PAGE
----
Sick of Myself (2022) ☆☆☆(3/4): A morbid comedy of narcissism

Norwegian film “Sick of Myself” will often make you cringe and wince for good reasons. Here is one narcissistic lass willing to go all the way for getting more attention from others, and the movie follows her pathological behaviors with detached humor and fascination while also gradually immersing itself in her increasingly warped viewpoint.

At the beginning, the movie quickly establishes the unhealthy relationship between Signe (Kristine Kujath Thorp) and her artist boyfriend Thomas (Eirik Sæther), who has a bad habit for creating his artworks. He usually steals one furniture after another just because he needs them for his artistic activities, and this unwholesome habit of his is continued even when he later comes to draw lots of attention as a new emerging artist in the town.

While Thomas is enjoying all the attentions he has received, Signe has just stood by him without much to do, but then something happens to her on one day. When she is working at a local bakery as usual, a horrible incident occurs right in front of the bakery, and she finds herself enjoying lots of attention as she later talks about the incident to others around her. After virtually addicted to feeling like being at the center of the world, she goes further for that, and there is a little amusing scene where she casually lies that she has a certain kind of allergy and then pretends to have a serious allergic reaction in front of her boyfriend and others.

As Thomas, who does deserve her considering how he is as narcissistic as his girlfriend, is just annoyed with her attention-seeking behaviors, Signe eventually decides to do something much more drastic than before. After learning about a certain Russian drug with serious side effects, she instantly obtains that drug in question via a young drug dealer who is your average pathetic momma’s boy, and then she soon gets what she wants. As showing a very serious medical symptom, she naturally draws much more attention than before, and she continues to make her medical condition worse and worse because, well, she is still craving for more attention from others including her doctors and her friends.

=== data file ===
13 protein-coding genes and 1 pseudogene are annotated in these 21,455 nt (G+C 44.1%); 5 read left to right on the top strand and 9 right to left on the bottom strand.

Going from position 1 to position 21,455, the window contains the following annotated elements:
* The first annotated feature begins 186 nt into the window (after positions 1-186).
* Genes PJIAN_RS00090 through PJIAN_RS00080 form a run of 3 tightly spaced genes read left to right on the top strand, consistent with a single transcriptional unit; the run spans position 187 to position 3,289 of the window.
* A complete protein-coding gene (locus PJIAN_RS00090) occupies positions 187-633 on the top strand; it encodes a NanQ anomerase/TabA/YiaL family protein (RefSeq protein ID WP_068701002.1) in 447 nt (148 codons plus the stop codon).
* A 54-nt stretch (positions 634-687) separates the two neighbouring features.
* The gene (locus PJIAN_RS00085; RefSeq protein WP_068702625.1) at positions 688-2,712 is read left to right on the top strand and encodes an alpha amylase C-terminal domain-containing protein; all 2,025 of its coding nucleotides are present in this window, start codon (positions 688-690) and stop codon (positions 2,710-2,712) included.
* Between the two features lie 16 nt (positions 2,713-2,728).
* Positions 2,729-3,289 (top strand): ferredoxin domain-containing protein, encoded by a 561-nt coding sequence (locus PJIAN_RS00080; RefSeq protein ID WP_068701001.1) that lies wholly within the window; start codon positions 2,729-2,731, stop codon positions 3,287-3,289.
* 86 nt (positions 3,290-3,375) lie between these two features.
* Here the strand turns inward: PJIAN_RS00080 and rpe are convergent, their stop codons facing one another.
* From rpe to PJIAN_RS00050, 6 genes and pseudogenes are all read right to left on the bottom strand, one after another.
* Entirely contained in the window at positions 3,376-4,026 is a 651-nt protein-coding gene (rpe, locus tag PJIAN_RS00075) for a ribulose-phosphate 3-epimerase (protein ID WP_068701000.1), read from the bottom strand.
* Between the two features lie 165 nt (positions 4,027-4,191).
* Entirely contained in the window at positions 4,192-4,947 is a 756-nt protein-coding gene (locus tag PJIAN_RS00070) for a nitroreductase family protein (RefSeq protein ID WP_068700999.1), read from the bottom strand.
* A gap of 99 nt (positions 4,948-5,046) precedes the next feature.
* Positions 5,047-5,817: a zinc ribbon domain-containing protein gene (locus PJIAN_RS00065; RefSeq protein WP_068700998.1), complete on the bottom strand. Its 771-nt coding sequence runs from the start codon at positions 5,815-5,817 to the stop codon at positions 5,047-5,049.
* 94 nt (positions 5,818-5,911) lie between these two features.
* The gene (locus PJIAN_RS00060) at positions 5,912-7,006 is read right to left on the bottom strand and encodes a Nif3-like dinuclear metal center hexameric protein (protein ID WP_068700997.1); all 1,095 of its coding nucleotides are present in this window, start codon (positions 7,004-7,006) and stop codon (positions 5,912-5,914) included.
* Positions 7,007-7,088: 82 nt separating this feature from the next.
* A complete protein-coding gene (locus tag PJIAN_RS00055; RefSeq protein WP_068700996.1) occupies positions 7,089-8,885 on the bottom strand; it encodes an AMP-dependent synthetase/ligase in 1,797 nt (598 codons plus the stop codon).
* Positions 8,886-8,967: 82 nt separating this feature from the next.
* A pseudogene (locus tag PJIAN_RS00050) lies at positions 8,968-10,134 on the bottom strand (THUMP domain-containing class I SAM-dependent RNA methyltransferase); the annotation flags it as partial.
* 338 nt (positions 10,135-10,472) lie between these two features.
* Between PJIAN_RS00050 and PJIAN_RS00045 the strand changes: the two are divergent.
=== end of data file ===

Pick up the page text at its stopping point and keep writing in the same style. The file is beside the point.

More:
The most humorous moment in the film comes from when Signe is later transferred to a medical facility recommended by her mother. During her stay, she joins a group meeting attended by various patients not so different from her in terms of attitude and behavior, and we get more laughs as their counselor sincerely tries to help them while quite oblivious to how morbid and twisted his patients really are.

Although it seems that her medical condition is quite irrevocable, Signe is more excited when she subsequently gets an unlikely chance to pursue a modeling career. She is approached by a modeling agency interested in damaged or deformed people in the name of inclusion, and she does not hesitate to say yes as proudly showing off her medical condition as before.

However, things begin to get really worse for Signe in the meantime. It looks like that drug has more side effects than she thought at first, and her health condition becomes more deteriorated than she wants. In addition, as craving for lots of attention as much as her, Thomas becomes a lot pettier than before, and that certainly puts more strain on their problematic relationship.

Steadily maintaining its detached attitude as usual, the screenplay by director/writer/editor Kristoffer Borgli often has a fun with its heroine’s deluded state of mind. We are frequently caught off guard as a number of certain scenes turn out to be dream or delusion, and we even come to wonder whether Signe’s worsening condition later in the story is actually a part of another attention-seeking behavior of hers. As she goes deeper to the bottom of her madness and delusion, we naturally become more disgusted with her pathological behaviors, but she remains as a compelling cast study to observe from the distance, and we continue to watch her as more interested in how far she will really go in the end.

The movie depends a lot on Kristine Kujath Thorp, who is thoroughly uncompromising in her vicious comic performance. We do not feel that sorry for Signe even when everything is inevitably crashing down upon her later in the film, but Thorp ably conveys to us what makes her character tick, and we come to have some pity and understanding on Signe even during her most pathetic moments in the movie. On the opposite, Eirik Sæther is suitably obnoxious as Signe’s equally self-absorbed boyfriend, and several supporting performers including Fanny Vaager, Andrea Bræin Hovig, and Henrik Mestad are also effective in their small but substantial parts (You may also enjoy the cameo appearance of Anders Danielsen Lie, who was excellent in Oscar-nominated Norwegian film “The Worst Person in the World” (2021)).

On the whole, “Sick of Myself”, which was recently released in South Korea as “Hashtag Signe”, is certainly not something you can casually watch on Sunday afternoon, but I enjoyed how it handles its many uncomfortable moments with acerbic wit and sharp insight. The movie willingly tackles some unpleasant sides of human nature for generating some dark laughs, and you may go along with that even though you become quite disturbed from time to time.

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